Wednesday, November 11, 2009

A Note from Esha on the Anniversay of her Release from the Prison

One year ago, on a day like today, after 28 days in solitary confinement, I got my freedom back. One year ago, in the other side of the world, in one of the most notorious prisons on earth, in the section 209 assigned to prisoners of conscious held by an order from Security Ministry, the guard opens the cell’s door, hands me a piece of paper to sign. Silva Harotonian an aid worker and Negin Sheikholeslami a Kurd activist, my cellmates, are more experienced than me. They have seen a lot of prisoners come and go. They tell me they are setting you free. I can’t believe it. I sign the paper with shaky hands. When the guard leaves I don’t know what to say. I can not share my happiness. We all have mixed feelings. They are happy for me but at the same time my freedom adds to their disappointments. I can not look in to their eyes. I am ashamed. It is like leaving your squad behind in the middle of the war, betraying them. In Farsi we call it “rafighe nime rah” a half way friend…. Later Negin was released but Silva is still in prison.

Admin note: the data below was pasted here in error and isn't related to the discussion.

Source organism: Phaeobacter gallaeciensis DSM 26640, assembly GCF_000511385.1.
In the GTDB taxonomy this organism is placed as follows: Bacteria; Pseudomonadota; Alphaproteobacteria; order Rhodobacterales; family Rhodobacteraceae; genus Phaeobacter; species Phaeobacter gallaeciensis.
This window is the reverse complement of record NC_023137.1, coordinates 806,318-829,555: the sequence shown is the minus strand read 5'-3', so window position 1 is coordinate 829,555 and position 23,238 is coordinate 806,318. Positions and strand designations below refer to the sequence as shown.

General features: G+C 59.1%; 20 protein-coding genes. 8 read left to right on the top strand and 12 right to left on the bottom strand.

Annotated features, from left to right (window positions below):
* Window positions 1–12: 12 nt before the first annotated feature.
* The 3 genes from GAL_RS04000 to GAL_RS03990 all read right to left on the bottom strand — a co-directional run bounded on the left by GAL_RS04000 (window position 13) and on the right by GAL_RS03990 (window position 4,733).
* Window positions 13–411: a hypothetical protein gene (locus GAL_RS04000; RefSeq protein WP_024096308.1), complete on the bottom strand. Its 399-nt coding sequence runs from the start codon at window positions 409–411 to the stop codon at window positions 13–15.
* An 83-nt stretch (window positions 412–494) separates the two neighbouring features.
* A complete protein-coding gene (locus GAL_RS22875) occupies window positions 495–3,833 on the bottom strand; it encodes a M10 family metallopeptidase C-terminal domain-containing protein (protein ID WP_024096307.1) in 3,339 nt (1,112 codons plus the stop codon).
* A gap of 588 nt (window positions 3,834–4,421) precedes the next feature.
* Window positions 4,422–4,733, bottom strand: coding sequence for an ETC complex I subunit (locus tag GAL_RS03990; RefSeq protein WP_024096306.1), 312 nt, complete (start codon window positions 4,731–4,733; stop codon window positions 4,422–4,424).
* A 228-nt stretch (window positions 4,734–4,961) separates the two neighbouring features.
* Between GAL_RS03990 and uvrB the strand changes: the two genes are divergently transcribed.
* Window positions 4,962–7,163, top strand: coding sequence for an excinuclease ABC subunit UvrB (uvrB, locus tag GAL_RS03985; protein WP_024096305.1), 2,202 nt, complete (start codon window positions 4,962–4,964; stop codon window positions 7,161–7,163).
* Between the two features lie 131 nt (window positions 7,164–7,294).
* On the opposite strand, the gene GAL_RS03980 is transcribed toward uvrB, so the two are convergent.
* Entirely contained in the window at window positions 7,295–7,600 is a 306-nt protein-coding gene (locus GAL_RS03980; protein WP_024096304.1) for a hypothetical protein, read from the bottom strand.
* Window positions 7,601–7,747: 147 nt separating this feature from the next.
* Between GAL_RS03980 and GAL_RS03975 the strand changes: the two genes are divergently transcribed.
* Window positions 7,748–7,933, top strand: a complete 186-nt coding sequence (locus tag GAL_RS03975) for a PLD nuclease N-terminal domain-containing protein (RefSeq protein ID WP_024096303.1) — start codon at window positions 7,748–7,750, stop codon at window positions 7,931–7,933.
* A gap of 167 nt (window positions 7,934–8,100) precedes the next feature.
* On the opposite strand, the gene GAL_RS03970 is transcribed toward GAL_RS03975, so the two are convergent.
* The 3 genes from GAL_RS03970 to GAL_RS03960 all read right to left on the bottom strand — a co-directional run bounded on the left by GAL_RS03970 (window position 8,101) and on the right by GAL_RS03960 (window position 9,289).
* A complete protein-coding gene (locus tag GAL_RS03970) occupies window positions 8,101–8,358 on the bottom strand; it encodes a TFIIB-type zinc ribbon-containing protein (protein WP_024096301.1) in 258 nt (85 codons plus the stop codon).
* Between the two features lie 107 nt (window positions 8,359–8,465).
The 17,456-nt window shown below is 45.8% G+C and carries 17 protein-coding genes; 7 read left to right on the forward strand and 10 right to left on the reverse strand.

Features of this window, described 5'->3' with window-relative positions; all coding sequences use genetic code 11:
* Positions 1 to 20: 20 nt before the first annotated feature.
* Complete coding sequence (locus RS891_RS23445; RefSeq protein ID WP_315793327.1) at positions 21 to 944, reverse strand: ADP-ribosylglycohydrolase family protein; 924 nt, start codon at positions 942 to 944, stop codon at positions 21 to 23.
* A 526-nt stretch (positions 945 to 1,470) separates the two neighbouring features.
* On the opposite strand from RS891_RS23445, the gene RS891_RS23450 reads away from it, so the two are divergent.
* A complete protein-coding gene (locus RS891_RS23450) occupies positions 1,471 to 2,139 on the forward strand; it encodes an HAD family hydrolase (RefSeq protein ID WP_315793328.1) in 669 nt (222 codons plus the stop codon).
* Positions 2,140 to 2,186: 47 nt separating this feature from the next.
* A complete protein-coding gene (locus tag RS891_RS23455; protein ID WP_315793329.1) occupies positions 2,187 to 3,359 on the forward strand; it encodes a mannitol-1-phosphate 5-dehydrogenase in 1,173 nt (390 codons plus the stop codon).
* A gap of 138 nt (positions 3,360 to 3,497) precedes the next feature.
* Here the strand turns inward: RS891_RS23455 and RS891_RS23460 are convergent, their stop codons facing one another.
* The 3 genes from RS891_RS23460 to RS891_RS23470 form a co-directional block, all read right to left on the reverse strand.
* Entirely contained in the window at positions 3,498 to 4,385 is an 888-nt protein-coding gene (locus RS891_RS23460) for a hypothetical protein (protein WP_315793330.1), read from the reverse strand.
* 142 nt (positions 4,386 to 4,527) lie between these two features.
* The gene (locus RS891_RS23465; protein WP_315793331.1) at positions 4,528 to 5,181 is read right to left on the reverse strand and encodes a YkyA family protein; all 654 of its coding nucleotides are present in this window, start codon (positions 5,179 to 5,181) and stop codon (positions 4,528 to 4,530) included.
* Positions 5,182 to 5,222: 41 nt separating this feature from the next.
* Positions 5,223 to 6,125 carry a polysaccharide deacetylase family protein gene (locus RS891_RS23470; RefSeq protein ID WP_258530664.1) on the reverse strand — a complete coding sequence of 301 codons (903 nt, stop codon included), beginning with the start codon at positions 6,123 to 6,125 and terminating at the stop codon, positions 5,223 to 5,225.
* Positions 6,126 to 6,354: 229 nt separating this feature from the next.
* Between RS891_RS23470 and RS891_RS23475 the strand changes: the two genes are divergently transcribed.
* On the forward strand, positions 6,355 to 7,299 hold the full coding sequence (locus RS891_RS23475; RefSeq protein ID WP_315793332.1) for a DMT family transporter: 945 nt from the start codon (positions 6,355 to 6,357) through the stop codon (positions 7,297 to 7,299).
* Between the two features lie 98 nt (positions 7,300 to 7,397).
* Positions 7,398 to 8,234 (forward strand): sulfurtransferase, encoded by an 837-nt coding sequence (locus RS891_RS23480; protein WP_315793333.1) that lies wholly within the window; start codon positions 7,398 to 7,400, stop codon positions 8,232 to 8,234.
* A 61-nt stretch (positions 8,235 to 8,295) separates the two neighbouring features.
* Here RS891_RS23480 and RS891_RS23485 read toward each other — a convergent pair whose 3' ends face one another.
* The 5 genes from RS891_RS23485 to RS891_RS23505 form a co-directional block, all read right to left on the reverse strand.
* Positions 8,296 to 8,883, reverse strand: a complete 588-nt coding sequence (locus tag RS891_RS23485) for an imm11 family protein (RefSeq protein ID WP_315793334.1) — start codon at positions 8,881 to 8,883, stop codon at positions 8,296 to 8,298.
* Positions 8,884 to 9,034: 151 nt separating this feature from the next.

I change, wearing my own clothes and putting my All Stars shoes feels so good. I hug my cell mates and I say farewell. I say: “we will see each other sooner than you think”; at least that is what I want to believe. Another Bell rings, I put the blind fold on voluntary. My interrogator is waiting for me and for the first time I follow him eagerly. I don’t ask anything since I am afraid of hearing something that I don’t want to. Until the very last moment when I saw the happy faces of my family I didn’t believe that they would let me go. Tears of happiness roll down our faces and the warm embrace of my mom injects me with all the hope that I had lost in the past one month. I feel free not knowing that I still have a long way to go to freedom.

When I was released I was completely shocked by the extent of the support I received from everyone. A ray of hope, hope in people's will, reminding me that we can still make a difference. It is your support that brought me out of that abysmal well. In today’s world even though the technology has given us the chance to communicate worldwide, we still know so little about other people’s culture, history and the truth. We still see the differences more than similarities. We still think others are far enough that their lives have no impact on ours and vise versa. But with your support, you proved that we are all connected and we can make a difference even on someone’s life on the other side of the world. The more we realize this connection the better our world will become.

Thank you! Thanks to everyone who worked so hard on my behalf, many of whom I have never met, in particular thanks to my family and friends, Professor Wall, my comrades in One Million Signatures Campaign, my classmates at CSUN, and last but not least my dearest friend and supporter Hassan.

I Hope for the day that there are no longer any political prisoners anywhere in the world.

With love,


November 11, 2009